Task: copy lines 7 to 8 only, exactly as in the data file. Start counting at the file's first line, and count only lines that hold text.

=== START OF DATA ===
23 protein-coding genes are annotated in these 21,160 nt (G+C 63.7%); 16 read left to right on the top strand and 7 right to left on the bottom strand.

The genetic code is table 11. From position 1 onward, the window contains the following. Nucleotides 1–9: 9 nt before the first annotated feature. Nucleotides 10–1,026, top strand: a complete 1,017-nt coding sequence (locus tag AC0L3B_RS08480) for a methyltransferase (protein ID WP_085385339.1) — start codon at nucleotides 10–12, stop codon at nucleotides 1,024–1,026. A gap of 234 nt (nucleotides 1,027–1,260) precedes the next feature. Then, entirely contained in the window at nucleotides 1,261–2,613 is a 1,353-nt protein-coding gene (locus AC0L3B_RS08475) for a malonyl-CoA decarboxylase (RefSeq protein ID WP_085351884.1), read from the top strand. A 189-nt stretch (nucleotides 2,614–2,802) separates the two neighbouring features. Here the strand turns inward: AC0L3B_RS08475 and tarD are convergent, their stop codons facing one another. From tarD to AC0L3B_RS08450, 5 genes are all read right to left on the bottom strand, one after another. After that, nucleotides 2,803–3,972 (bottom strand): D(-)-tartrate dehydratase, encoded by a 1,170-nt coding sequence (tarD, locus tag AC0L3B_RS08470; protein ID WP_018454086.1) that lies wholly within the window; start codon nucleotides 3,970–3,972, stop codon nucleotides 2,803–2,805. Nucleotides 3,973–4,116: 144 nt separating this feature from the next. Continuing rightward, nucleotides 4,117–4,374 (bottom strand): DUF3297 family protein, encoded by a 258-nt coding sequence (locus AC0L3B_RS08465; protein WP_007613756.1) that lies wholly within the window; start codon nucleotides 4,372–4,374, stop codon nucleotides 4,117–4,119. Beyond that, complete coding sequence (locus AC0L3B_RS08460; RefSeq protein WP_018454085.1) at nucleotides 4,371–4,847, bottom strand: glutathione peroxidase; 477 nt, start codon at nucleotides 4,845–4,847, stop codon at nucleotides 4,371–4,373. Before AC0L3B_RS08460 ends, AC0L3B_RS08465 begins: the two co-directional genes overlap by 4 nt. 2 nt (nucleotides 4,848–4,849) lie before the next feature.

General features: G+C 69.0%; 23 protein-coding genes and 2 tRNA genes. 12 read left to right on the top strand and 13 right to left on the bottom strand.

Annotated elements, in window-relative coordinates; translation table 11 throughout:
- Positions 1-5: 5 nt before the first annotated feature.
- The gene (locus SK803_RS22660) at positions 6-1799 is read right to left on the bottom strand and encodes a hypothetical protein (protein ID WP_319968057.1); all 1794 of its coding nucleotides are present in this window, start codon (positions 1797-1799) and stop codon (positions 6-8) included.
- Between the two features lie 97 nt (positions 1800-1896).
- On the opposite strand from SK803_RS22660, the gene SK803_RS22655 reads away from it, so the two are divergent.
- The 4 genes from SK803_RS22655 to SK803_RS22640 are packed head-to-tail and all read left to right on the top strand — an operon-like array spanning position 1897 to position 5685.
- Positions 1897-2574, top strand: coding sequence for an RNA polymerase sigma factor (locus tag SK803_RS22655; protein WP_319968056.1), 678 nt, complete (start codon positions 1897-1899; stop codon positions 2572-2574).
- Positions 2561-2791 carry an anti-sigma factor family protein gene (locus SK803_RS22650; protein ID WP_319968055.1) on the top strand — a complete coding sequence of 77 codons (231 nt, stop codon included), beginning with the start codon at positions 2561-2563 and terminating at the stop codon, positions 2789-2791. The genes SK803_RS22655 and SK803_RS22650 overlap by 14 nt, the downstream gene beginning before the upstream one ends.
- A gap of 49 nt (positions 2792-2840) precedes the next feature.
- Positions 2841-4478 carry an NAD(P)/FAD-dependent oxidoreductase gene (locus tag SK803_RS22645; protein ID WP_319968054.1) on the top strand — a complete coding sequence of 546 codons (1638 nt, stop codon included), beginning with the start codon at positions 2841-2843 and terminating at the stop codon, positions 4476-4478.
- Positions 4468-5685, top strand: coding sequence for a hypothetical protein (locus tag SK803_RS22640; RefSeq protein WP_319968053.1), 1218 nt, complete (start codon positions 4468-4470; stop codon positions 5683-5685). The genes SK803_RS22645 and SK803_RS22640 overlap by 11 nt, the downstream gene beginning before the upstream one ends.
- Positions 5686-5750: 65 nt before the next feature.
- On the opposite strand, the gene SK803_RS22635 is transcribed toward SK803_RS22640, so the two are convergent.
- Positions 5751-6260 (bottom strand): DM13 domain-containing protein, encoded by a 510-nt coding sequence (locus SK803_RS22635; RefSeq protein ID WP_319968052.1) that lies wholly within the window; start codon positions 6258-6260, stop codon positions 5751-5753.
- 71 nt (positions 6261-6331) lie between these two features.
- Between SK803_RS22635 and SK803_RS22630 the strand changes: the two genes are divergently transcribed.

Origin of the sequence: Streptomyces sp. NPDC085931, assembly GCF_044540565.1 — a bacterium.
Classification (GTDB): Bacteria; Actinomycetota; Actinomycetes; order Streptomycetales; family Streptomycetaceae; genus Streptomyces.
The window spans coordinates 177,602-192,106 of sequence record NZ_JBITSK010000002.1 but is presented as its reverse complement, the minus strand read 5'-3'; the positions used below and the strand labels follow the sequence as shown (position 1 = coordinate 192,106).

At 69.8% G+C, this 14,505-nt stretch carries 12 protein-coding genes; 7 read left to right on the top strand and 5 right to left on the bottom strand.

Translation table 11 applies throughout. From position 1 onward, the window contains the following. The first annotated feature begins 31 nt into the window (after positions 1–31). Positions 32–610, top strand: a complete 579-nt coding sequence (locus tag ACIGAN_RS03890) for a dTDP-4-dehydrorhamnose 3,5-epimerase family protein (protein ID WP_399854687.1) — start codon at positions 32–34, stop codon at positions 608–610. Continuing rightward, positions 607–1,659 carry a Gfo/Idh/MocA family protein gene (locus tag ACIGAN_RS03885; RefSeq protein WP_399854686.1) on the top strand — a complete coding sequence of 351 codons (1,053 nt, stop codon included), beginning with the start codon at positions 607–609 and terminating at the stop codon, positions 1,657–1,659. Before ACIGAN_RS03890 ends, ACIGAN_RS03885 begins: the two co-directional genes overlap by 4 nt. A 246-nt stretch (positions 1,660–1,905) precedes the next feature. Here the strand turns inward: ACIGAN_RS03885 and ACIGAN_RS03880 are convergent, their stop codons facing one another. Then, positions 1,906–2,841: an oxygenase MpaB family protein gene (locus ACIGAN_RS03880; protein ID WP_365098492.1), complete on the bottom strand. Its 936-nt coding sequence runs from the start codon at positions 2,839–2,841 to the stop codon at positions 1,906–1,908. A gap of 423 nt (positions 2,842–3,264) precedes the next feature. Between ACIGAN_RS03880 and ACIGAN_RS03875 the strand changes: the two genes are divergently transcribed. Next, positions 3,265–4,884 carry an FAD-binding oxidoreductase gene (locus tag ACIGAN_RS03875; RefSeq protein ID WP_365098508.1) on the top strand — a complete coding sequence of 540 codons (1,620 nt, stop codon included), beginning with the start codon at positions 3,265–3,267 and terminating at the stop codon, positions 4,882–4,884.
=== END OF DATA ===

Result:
- Between the two features lie 97 nt (positions 1800-1896).
- On the opposite strand from SK803_RS22660, the gene SK803_RS22655 reads away from it, so the two are divergent.